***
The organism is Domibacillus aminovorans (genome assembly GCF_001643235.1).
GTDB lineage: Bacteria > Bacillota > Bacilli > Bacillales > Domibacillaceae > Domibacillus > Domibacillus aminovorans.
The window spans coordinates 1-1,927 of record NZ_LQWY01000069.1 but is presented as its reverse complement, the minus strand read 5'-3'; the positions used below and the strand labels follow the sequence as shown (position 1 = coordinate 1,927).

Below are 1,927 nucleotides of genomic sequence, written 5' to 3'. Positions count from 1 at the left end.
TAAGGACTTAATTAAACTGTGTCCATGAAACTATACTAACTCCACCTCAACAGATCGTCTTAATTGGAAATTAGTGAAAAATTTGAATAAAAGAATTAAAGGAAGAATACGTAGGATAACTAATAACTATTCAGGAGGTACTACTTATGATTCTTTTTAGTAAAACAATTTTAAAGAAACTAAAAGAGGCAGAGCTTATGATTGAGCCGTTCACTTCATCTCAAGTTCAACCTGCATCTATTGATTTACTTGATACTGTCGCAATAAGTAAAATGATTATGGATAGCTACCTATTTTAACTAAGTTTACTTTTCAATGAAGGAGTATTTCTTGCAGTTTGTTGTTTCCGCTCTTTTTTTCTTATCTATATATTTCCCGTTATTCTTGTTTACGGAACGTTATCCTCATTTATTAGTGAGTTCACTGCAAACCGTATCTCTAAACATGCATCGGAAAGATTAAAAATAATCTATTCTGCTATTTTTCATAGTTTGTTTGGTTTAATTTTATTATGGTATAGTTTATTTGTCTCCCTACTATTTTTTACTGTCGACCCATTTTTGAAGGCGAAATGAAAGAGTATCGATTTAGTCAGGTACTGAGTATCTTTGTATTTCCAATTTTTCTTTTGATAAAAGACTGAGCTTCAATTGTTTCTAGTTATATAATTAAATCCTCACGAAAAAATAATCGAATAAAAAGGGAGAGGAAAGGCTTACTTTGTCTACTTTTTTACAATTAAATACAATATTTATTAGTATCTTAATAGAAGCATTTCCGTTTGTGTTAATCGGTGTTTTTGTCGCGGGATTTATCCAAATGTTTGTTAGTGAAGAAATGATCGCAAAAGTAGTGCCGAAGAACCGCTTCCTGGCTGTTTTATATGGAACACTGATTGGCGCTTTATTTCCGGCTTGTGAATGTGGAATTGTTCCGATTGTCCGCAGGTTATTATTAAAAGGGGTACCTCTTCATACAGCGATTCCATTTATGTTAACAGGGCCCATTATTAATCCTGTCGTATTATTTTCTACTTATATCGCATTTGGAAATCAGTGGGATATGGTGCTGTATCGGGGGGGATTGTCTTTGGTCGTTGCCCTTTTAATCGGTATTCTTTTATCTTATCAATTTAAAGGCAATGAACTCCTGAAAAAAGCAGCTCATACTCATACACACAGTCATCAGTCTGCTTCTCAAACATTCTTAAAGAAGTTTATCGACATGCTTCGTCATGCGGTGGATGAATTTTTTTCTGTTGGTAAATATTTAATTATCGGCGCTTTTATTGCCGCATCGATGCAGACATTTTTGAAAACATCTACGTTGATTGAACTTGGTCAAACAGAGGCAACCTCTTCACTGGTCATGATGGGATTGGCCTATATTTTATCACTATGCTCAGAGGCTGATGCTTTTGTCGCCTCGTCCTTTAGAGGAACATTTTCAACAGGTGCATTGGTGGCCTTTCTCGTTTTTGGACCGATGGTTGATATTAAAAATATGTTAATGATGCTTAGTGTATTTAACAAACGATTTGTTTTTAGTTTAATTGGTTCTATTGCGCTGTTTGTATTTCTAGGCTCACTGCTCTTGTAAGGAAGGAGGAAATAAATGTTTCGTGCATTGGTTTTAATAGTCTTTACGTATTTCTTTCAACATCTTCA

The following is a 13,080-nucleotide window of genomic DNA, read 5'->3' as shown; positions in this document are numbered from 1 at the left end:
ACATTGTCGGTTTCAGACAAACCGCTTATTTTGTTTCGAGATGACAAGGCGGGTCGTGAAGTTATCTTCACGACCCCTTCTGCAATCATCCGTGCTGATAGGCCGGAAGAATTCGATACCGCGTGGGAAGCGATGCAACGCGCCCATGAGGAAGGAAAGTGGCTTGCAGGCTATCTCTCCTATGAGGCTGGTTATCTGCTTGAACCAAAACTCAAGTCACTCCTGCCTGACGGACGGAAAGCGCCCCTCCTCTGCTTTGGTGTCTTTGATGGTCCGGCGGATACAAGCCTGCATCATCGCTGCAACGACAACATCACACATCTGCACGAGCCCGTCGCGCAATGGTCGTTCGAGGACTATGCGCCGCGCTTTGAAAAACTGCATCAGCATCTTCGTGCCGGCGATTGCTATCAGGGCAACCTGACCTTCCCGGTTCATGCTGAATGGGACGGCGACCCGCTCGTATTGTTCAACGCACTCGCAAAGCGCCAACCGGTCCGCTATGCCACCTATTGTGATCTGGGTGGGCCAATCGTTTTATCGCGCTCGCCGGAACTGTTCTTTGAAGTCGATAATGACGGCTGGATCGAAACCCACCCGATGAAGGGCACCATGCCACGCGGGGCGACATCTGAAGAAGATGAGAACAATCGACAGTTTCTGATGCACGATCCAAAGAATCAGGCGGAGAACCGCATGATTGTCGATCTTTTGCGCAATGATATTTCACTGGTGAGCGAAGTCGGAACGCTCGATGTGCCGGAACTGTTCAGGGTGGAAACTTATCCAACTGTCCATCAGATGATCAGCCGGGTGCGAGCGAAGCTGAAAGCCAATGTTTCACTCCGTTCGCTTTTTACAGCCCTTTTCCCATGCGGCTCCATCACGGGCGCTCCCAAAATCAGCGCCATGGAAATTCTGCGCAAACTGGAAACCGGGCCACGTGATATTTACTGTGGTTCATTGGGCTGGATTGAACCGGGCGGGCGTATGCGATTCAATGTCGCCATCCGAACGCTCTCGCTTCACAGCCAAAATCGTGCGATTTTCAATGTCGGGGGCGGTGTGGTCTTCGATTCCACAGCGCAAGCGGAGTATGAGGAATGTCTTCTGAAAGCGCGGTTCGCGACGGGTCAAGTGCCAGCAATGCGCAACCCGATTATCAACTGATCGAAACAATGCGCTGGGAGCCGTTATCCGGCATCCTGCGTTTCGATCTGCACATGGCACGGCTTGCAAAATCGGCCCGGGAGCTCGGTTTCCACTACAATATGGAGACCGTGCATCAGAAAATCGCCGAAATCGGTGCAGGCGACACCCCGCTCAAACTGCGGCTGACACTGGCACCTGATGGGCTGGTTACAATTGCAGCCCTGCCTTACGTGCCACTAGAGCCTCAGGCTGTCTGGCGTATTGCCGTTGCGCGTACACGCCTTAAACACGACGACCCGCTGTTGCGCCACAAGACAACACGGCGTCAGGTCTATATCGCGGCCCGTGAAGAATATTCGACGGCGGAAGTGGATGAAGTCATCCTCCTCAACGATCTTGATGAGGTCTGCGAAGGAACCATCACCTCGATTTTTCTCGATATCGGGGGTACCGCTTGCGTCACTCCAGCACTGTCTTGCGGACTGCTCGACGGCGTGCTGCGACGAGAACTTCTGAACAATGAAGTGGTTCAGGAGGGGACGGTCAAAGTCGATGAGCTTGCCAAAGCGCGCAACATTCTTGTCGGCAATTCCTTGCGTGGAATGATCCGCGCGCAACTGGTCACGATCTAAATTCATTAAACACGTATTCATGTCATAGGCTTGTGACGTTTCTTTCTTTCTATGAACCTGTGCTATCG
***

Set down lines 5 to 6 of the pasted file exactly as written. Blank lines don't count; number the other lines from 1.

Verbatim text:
TAAGGACTTAATTAAACTGTGTCCATGAAACTATACTAACTCCACCTCAACAGATCGTCTTAATTGGAAATTAGTGAAAAATTTGAATAAAAGAATTAAAGGAAGAATACGTAGGATAACTAATAACTATTCAGGAGGTACTACTTATGATTCTTTTTAGTAAAACAATTTTAAAGAAACTAAAAGAGGCAGAGCTTATGATTGAGCCGTTCACTTCATCTCAAGTTCAACCTGCATCTATTGATTTACTTGATACTGTCGCAATAAGTAAAATGATTATGGATAGCTACCTATTTTAACTAAGTTTACTTTTCAATGAAGGAGTATTTCTTGCAGTTTGTTGTTTCCGCTCTTTTTTTCTTATCTATATATTTCCCGTTATTCTTGTTTACGGAACGTTATCCTCATTTATTAGTGAGTTCACTGCAAACCGTATCTCTAAACATGCATCGGAAAGATTAAAAATAATCTATTCTGCTATTTTTCATAGTTTGTTTGGTTTAATTTTATTATGGTATAGTTTATTTGTCTCCCTACTATTTTTTACTGTCGACCCATTTTTGAAGGCGAAATGAAAGAGTATCGATTTAGTCAGGTACTGAGTATCTTTGTATTTCCAATTTTTCTTTTGATAAAAGACTGAGCTTCAATTGTTTCTAGTTATATAATTAAATCCTCACGAAAAAATAATCGAATAAAAAGGGAGAGGAAAGGCTTACTTTGTCTACTTTTTTACAATTAAATACAATATTTATTAGTATCTTAATAGAAGCATTTCCGTTTGTGTTAATCGGTGTTTTTGTCGCGGGATTTATCCAAATGTTTGTTAGTGAAGAAATGATCGCAAAAGTAGTGCCGAAGAACCGCTTCCTGGCTGTTTTATATGGAACACTGATTGGCGCTTTATTTCCGGCTTGTGAATGTGGAATTGTTCCGATTGTCCGCAGGTTATTATTAAAAGGGGTACCTCTTCATACAGCGATTCCATTTATGTTAACAGGGCCCATTATTAATCCTGTCGTATTATTTTCTACTTATATCGCATTTGGAAATCAGTGGGATATGGTGCTGTATCGGGGGGGATTGTCTTTGGTCGTTGCCCTTTTAATCGGTATTCTTTTATCTTATCAATTTAAAGGCAATGAACTCCTGAAAAAAGCAGCTCATACTCATACACACAGTCATCAGTCTGCTTCTCAAACATTCTTAAAGAAGTTTATCGACATGCTTCGTCATGCGGTGGATGAATTTTTTTCTGTTGGTAAATATTTAATTATCGGCGCTTTTATTGCCGCATCGATGCAGACATTTTTGAAAACATCTACGTTGATTGAACTTGGTCAAACAGAGGCAACCTCTTCACTGGTCATGATGGGATTGGCCTATATTTTATCACTATGCTCAGAGGCTGATGCTTTTGTCGCCTCGTCCTTTAGAGGAACATTTTCAACAGGTGCATTGGTGGCCTTTCTCGTTTTTGGACCGATGGTTGATATTAAAAATATGTTAATGATGCTTAGTGTATTTAACAAACGATTTGTTTTTAGTTTAATTGGTTCTATTGCGCTGTTTGTATTTCTAGGCTCACTGCTCTTGTAAGGAAGGAGGAAATAAATGTTTCGTGCATTGGTTTTAATAGTCTTTACGTATTTCTTTCAACATCTTCA

The following is a 13,080-nucleotide window of genomic DNA, read 5'->3' as shown; positions in this document are numbered from 1 at the left end: